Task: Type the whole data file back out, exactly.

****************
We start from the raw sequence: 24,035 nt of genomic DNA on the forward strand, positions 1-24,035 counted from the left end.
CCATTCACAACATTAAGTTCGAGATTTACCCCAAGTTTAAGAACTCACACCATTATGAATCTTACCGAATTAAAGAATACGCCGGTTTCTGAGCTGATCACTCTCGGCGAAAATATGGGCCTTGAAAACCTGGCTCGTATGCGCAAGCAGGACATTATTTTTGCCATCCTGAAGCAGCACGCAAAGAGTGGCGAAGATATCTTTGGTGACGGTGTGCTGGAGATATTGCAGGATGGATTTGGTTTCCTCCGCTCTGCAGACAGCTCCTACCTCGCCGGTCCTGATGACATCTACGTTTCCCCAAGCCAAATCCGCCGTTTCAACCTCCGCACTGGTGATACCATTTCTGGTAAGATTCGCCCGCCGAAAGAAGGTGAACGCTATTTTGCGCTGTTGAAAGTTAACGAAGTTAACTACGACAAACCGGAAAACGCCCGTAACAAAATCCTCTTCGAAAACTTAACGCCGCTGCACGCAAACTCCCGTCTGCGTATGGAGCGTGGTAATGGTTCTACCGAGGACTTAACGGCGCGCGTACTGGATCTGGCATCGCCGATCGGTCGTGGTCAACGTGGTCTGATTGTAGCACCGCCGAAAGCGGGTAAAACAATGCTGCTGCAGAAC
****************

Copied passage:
We start from the raw sequence: 24,035 nt of genomic DNA on the forward strand, positions 1-24,035 counted from the left end.
CCATTCACAACATTAAGTTCGAGATTTACCCCAAGTTTAAGAACTCACACCATTATGAATCTTACCGAATTAAAGAATACGCCGGTTTCTGAGCTGATCACTCTCGGCGAAAATATGGGCCTTGAAAACCTGGCTCGTATGCGCAAGCAGGACATTATTTTTGCCATCCTGAAGCAGCACGCAAAGAGTGGCGAAGATATCTTTGGTGACGGTGTGCTGGAGATATTGCAGGATGGATTTGGTTTCCTCCGCTCTGCAGACAGCTCCTACCTCGCCGGTCCTGATGACATCTACGTTTCCCCAAGCCAAATCCGCCGTTTCAACCTCCGCACTGGTGATACCATTTCTGGTAAGATTCGCCCGCCGAAAGAAGGTGAACGCTATTTTGCGCTGTTGAAAGTTAACGAAGTTAACTACGACAAACCGGAAAACGCCCGTAACAAAATCCTCTTCGAAAACTTAACGCCGCTGCACGCAAACTCCCGTCTGCGTATGGAGCGTGGTAATGGTTCTACCGAGGACTTAACGGCGCGCGTACTGGATCTGGCATCGCCGATCGGTCGTGGTCAACGTGGTCTGATTGTAGCACCGCCGAAAGCGGGTAAAACAATGCTGCTGCAGAAC